Birthplace of the State of Oklahoma
The first convention advocating the combining of Oklahoma and Indian territories into a single state was held at Purcell on September 13, 1893. Delegates to the convention sent their resolution to Congress, but no action was taken. Oklahoma was admitted to the Union fourteen years later.
Located in downtown Purcell
Caravans of gold seekers in the rush for California traveled this trail in spring 1849 under a military escort commanded by Captain R. B. Marcy. The route lay west from Fort Smith on the south side of the Arkansas and Canadian rivers across Oklahoma. The campground and spring, 3 miles west, was well known on this famous trail.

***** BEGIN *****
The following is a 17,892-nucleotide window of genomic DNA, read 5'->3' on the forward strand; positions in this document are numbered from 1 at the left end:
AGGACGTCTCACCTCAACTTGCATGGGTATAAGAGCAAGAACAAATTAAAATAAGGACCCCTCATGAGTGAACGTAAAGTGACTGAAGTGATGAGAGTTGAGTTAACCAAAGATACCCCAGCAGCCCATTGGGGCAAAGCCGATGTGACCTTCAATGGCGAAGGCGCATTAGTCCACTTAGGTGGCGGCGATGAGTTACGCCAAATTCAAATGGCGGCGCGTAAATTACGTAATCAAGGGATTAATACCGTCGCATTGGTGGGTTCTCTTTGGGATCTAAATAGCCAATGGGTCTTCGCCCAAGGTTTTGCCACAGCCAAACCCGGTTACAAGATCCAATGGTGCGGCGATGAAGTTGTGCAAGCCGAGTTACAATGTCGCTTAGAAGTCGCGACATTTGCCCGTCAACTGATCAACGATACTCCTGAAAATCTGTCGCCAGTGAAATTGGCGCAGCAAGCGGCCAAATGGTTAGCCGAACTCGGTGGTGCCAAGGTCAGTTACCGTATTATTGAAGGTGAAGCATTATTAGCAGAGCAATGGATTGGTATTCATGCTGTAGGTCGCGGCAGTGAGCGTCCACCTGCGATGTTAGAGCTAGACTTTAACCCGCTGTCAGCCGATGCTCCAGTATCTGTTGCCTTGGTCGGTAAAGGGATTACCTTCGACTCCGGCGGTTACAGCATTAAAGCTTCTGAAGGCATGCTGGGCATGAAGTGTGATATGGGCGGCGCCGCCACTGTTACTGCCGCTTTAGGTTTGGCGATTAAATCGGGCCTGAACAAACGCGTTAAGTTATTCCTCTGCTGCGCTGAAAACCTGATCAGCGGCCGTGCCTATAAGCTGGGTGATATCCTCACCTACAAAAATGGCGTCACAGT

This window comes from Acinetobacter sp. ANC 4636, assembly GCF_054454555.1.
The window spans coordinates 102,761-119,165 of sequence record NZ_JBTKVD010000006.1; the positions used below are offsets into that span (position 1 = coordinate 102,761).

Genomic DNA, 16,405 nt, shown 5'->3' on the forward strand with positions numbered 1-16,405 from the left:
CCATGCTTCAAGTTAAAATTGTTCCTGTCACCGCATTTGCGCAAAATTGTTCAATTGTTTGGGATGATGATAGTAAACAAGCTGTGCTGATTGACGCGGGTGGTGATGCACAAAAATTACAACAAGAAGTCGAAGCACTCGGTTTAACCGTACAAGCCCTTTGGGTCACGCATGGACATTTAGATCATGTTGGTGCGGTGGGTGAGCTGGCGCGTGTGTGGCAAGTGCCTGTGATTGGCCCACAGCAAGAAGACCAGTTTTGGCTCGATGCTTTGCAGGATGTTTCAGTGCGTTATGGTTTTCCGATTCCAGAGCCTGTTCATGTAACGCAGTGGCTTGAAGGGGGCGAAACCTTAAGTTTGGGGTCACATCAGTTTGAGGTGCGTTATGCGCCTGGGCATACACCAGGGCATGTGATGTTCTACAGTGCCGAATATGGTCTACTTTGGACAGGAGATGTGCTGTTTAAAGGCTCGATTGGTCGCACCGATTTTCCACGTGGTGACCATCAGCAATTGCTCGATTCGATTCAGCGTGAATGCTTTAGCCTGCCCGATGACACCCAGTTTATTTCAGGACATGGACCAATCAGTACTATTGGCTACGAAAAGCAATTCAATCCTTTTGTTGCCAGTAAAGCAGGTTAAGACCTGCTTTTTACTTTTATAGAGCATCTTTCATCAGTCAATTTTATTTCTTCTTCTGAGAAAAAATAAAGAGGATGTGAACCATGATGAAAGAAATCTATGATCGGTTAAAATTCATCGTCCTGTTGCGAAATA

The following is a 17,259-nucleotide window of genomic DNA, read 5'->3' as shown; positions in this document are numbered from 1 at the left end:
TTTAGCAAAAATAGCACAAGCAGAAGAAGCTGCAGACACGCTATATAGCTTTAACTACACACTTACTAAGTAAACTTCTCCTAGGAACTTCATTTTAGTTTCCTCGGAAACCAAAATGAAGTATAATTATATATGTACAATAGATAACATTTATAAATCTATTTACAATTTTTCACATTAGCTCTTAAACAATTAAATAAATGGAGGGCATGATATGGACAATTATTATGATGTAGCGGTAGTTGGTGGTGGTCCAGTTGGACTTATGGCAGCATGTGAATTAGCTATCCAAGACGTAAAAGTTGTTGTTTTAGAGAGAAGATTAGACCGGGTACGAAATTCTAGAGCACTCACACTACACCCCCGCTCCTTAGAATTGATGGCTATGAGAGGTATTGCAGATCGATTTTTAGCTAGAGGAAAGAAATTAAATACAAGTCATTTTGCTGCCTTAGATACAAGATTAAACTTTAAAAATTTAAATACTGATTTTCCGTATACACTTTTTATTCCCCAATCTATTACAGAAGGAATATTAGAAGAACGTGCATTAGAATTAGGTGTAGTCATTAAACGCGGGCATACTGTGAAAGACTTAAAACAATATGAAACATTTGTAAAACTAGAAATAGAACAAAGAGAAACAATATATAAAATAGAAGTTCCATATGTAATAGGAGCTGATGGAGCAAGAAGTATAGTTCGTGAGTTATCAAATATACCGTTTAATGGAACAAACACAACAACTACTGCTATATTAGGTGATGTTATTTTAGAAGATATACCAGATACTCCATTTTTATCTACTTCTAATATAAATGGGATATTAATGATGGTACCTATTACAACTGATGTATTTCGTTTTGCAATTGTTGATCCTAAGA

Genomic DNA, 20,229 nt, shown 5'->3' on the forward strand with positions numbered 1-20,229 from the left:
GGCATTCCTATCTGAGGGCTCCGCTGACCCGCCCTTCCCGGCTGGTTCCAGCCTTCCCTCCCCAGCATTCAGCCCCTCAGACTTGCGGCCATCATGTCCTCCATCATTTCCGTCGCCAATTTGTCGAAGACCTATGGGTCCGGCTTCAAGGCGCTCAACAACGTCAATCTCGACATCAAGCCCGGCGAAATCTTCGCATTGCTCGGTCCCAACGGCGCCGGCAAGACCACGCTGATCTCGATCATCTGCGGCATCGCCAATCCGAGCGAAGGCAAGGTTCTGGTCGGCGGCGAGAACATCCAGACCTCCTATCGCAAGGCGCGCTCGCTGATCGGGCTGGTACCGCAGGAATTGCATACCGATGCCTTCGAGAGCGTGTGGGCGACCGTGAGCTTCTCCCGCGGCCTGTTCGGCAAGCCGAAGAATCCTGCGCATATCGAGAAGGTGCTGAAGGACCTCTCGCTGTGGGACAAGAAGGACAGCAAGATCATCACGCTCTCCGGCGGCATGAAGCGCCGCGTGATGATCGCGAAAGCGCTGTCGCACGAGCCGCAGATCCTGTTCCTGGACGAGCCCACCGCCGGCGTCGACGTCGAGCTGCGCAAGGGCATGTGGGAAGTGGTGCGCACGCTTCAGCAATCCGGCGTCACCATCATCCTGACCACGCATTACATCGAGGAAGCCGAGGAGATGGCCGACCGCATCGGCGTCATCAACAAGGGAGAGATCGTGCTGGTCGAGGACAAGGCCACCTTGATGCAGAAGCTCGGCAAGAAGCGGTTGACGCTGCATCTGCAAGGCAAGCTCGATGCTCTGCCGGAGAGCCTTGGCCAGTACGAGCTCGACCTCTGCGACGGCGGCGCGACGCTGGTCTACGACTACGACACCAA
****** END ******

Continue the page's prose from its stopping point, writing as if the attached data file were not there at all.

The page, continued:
Located on US Highway 77 just south of Wayne
Camp Arbuckle was established in May 1850 by Captain R. B. Marcy and Company D, 5th Infantry, the site was visited in 1849 by Marcy while escorting gold seekers to California. The post was moved in 1851 to a permanent site in Garvin County. Buildings then were occupied by Delawares under Black Beaver, famous chief and guide. An Indian town, known as Beaversville, existed there until Civil War days.
Located on SH 59, one mile west of Byars
James C. Nance Bridge
James C. Nance was a member of the Oklahoma legislature and Purcell newspaper publisher.
Located on US-77 between Purcell and Lexington
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